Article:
ICC refuses to probe Afghanistan war crimes
International Criminal Court judges on Friday sided with President Trump in rejecting their own prosecutor's request to probe alleged war crimes in Afghanistan. ICC prosecutor Fatou Bensouda proposed investigating U.S. forces for possible war crimes committed in Afghanistan more than 18 months ago. Three ICC judges unanimously agreed there was "reasonable basis" to investigate American troops for the crimes, but ultimately said "current circumstances" in Afghanistan would make "prospects for a successful investigation and prosecution extremely limited." Bensouda's U.S. visa was revoked last week in what some say was retribution for her request. The White House released a statement praising the decision as a "major international victory" because the U.S. already "holds American citizens to the highest legal and ethical standards."
Protesters in Sudan demand civilian rule
The leaders of the protests in Sudan which resulted in the ouster of long-time leader Omar al-Bashir on Thursday are calling on supporters to remain in the streets. They are demanding civilian rule rather than the military council which seized power during a coup led by Defense Minister Awad Ibn Auf. The military says it wants to hold power for two years before holding elections. But both Ibn Auf and security chief Gen. Salah Gosh resigned on Saturday as protests continued in the capital city Khartoum in an apparent concession. Lt. Gen. Abdel Fattah al-Burhan Abdelrahman, who now heads the military council, accepted both resignations. Burhan is reportedly believed to be more willing to begin negotiating with the protesters.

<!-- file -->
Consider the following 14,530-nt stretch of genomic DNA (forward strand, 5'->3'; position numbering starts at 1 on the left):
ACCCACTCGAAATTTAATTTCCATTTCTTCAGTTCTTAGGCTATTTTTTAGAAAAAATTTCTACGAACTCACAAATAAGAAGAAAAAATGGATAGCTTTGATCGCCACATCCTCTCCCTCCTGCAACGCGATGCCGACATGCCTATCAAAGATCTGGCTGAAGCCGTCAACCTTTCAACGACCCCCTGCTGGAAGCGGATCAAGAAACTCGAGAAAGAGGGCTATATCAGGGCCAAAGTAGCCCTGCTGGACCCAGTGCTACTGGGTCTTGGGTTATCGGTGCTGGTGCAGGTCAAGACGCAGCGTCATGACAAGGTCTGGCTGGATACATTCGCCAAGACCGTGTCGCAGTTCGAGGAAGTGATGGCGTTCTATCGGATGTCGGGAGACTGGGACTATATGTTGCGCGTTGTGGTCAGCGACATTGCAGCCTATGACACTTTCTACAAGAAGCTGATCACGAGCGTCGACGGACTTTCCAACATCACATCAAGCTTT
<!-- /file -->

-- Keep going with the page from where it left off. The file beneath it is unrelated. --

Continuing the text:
Roger Stone's defense team asks for a full copy of the Mueller report
The defense team for President Trump's longtime adviser and Republican political operative Roger Stone on Friday asked a federal judge to dismiss Stone's indictment for lying to Congress and obstructing justice. They also asked the judge to order that Stone receive a full, unredacted copy of Special Counsel Robert Mueller's report on his office's investigation into whether the Trump presidential campaign colluded with Russian election interference in 2016. Stone's lawyers reportedly argued that their client was unfairly singled out during the investigation. They also reportedly argued that the claims against Stone are "unsubstantiated" because "the Department of Justice has concluded that there was no conspiracy between Russian agents and any American citizen, including Roger Stone." Stone has pleaded not guilty to the charges.
Cory Booker to launch national campaign tour in hometown of Newark